Ask not for Whom the Bell Tweets…

…It Tweets for Thee.

Privacy has always been a victim of social media, it has just taken a few years for many of us to realize it. From today’s media, one would think that the world has delved into some paranoid Orwellian state with Big Business and Big Brother arm-in-arm fingering through your receipts and Foursquare posts. Do-Not-Track legislation is already becoming a thorn in the industry’s paw, and now Congress is setting sights on Social Media. The government worries that sites like Facebook, responsible for billions of pieces of personal information, are selling users to third-party data-miners. As one software start-up discovered, the truth is much worse.

Willook, creators of Facebook app If I Die, began a unique awareness campaign to push the idea that death can strike at any time. Following meta-data and geolocation information left behind in tweets from target customers, Willook was able to locate where these customers were, and to call them up on the phone. They would inform the stunned victim that “like this phone call, death can strike at any time. Don’t you want to leave a last message before it’s too late?”

Tasteless? We think so.

Legal and simple to pull off? Yes.

As it turns out, while Congress has been worried that Mark Zuckerberg was sneaking through back doors, the supposed victims were leaving the front doors open and all the lights on. Several groups have attempted to raise awareness of the dangers of telling anyone and everyone when your home is unguarded, but we seem to have been caught unaware in this case. The vast majority of Twitter users probably do not realize that every single tweet they send can be tracked to a near-exact location, all the way back to the day they created the account. With minimal effort, anyone can string those tweets together to build a roadmap just as detailed as your tweets are frequent.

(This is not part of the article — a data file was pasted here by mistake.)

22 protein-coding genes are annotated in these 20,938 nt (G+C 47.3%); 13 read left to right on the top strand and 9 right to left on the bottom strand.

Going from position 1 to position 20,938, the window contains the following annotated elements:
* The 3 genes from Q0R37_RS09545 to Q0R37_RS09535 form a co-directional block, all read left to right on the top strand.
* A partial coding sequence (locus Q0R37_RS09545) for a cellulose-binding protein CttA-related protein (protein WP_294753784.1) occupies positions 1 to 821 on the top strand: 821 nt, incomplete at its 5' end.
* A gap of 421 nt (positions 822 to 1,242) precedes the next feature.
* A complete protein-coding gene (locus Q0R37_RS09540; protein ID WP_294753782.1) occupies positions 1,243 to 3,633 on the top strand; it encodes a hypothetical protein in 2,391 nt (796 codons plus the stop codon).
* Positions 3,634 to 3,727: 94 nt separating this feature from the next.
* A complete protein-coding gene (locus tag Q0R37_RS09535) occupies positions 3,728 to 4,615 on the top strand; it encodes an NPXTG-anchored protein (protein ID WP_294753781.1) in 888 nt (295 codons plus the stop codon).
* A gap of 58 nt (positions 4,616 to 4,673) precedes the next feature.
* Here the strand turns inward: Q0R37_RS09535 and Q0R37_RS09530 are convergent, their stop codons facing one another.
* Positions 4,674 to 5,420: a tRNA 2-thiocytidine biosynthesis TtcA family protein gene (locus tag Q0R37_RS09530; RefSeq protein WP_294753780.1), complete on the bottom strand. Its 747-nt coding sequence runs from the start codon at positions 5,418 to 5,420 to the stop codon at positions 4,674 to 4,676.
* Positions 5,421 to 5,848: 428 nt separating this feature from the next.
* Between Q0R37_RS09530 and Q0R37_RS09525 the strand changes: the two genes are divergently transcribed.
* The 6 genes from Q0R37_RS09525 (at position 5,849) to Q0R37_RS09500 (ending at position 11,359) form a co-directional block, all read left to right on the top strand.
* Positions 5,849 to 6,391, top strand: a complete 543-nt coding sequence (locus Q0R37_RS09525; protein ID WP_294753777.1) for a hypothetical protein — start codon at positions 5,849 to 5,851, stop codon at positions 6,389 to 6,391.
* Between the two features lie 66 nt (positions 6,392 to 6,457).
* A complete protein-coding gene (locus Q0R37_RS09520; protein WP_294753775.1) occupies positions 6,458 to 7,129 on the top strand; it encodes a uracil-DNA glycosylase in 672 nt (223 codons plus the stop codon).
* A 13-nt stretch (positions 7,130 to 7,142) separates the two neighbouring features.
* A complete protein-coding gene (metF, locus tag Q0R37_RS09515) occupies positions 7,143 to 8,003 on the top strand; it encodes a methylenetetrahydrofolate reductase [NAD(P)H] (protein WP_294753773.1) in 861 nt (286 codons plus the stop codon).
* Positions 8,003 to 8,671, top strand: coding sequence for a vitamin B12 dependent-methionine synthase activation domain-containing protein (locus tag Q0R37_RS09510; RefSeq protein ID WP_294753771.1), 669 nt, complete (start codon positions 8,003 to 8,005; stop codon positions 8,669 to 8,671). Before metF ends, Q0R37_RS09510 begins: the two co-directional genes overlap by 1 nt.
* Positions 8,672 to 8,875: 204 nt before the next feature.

We should point out, we are not trying to dissuade anyone from taking advantage of the benefits of social media. However, a certain level of personal responsibility should be instilled before Congress decides that we simply can’t be trusted with it.


Founded in 1989, WebbMason is one of the fastest-growing print and brand management service companies in the United States, helping marketing departments and their internal and external partners save money and streamline processes through a winning combination of industry expertise, exceptional print supply chain partners and technological innovation. Headquartered in Hunt Valley, Maryland, WebbMason has 20 sales offices throughout the United States.


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